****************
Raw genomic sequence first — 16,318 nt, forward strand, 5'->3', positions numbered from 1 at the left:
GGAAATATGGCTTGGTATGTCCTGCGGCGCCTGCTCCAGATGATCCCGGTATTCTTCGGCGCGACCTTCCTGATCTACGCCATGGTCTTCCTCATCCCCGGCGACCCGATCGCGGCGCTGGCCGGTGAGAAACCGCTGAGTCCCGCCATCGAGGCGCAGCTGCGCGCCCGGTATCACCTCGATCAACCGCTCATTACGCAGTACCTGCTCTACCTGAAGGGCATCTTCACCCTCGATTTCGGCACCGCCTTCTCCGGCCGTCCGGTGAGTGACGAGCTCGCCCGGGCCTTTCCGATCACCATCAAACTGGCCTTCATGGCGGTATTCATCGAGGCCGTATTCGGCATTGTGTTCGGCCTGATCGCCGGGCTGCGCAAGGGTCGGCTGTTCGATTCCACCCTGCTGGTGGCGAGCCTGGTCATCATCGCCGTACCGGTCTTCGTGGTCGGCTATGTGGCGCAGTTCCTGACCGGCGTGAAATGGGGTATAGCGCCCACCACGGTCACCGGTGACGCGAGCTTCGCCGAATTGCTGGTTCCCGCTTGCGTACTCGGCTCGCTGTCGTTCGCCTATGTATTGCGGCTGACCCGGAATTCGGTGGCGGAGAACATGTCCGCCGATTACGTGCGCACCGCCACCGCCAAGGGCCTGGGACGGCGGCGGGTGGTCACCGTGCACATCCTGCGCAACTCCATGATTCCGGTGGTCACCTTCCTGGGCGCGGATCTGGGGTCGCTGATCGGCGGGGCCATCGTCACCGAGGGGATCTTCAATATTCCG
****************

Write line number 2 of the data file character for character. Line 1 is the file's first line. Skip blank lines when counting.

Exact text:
GGAAATATGGCTTGGTATGTCCTGCGGCGCCTGCTCCAGATGATCCCGGTATTCTTCGGCGCGACCTTCCTGATCTACGCCATGGTCTTCCTCATCCCCGGCGACCCGATCGCGGCGCTGGCCGGTGAGAAACCGCTGAGTCCCGCCATCGAGGCGCAGCTGCGCGCCCGGTATCACCTCGATCAACCGCTCATTACGCAGTACCTGCTCTACCTGAAGGGCATCTTCACCCTCGATTTCGGCACCGCCTTCTCCGGCCGTCCGGTGAGTGACGAGCTCGCCCGGGCCTTTCCGATCACCATCAAACTGGCCTTCATGGCGGTATTCATCGAGGCCGTATTCGGCATTGTGTTCGGCCTGATCGCCGGGCTGCGCAAGGGTCGGCTGTTCGATTCCACCCTGCTGGTGGCGAGCCTGGTCATCATCGCCGTACCGGTCTTCGTGGTCGGCTATGTGGCGCAGTTCCTGACCGGCGTGAAATGGGGTATAGCGCCCACCACGGTCACCGGTGACGCGAGCTTCGCCGAATTGCTGGTTCCCGCTTGCGTACTCGGCTCGCTGTCGTTCGCCTATGTATTGCGGCTGACCCGGAATTCGGTGGCGGAGAACATGTCCGCCGATTACGTGCGCACCGCCACCGCCAAGGGCCTGGGACGGCGGCGGGTGGTCACCGTGCACATCCTGCGCAACTCCATGATTCCGGTGGTCACCTTCCTGGGCGCGGATCTGGGGTCGCTGATCGGCGGGGCCATCGTCACCGAGGGGATCTTCAATATTCCG